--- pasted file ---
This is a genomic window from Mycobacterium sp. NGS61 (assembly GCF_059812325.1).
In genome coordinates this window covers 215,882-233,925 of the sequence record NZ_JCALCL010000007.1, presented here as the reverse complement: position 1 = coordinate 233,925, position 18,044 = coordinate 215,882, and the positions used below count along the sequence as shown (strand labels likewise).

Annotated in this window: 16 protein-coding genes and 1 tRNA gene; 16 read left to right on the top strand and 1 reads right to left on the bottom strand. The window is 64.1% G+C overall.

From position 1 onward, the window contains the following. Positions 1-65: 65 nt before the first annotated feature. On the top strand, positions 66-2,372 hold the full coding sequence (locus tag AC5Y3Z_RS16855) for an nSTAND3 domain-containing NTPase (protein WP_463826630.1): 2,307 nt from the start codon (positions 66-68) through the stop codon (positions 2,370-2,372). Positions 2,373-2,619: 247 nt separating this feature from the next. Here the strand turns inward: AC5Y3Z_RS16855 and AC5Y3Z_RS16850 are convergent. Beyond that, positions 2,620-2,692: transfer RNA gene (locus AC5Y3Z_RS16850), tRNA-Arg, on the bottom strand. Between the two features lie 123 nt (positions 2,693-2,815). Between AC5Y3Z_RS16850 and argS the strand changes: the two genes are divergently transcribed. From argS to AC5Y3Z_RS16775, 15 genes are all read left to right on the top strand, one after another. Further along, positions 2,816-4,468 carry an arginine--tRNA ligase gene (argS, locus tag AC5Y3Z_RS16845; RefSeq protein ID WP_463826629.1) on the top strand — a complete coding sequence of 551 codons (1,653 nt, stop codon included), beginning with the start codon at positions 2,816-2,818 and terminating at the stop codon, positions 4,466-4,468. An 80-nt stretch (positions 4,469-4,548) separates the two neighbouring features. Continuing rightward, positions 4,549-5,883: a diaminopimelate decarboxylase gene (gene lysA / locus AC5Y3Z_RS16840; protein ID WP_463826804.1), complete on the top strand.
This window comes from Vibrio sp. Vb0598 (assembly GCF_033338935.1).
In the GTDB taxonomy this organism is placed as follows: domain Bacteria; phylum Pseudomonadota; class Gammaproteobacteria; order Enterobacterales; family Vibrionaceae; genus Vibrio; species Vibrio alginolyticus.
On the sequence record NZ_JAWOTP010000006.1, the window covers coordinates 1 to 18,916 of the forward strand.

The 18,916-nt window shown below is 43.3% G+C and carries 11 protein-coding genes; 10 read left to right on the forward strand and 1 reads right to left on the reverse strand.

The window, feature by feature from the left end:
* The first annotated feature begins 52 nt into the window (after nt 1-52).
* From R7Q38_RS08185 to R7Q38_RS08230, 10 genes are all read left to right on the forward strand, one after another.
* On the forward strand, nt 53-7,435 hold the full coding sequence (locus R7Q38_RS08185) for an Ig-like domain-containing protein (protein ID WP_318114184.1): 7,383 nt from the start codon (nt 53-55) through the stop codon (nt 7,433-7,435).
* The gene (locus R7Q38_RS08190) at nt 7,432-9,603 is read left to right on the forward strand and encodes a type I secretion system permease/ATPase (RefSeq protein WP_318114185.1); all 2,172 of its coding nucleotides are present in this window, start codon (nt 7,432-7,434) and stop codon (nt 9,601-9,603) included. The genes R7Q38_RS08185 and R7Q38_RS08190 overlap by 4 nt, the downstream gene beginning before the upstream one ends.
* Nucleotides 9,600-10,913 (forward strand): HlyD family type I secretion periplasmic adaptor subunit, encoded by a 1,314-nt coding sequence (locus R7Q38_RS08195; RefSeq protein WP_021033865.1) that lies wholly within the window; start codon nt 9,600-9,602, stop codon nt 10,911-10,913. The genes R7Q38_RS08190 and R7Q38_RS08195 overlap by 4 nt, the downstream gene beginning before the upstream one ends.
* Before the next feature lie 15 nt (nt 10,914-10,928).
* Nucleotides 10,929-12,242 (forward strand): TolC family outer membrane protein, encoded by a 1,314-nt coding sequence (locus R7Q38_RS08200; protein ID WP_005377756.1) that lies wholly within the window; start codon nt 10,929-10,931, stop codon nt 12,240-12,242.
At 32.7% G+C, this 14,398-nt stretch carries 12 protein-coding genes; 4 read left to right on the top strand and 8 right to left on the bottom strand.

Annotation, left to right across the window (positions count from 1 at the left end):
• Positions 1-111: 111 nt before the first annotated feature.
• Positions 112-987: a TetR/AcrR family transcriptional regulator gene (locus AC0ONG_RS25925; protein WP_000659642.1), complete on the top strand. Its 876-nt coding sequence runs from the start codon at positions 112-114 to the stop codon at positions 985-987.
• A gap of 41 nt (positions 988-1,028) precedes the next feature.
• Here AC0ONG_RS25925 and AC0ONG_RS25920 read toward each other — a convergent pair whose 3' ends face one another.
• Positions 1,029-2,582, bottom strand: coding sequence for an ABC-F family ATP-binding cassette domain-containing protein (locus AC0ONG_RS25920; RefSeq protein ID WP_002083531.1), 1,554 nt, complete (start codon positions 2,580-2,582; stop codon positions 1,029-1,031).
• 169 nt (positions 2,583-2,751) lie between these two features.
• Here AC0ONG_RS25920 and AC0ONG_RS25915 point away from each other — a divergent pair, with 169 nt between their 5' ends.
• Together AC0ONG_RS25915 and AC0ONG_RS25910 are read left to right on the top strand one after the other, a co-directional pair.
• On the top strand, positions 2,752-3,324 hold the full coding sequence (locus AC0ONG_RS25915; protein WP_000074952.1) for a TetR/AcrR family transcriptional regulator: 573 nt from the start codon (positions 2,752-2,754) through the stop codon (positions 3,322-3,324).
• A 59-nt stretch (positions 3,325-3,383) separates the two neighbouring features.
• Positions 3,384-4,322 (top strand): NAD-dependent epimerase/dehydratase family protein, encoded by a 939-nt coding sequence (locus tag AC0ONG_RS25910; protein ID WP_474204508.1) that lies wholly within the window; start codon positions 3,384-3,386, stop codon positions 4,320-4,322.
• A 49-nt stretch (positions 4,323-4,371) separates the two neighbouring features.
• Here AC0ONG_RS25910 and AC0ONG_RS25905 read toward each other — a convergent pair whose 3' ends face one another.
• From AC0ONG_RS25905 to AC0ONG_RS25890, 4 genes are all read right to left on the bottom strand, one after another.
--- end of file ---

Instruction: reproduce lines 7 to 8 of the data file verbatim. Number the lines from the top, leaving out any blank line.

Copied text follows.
On the sequence record NZ_JAWOTP010000006.1, the window covers coordinates 1 to 18,916 of the forward strand.

The 18,916-nt window shown below is 43.3% G+C and carries 11 protein-coding genes; 10 read left to right on the forward strand and 1 reads right to left on the reverse strand.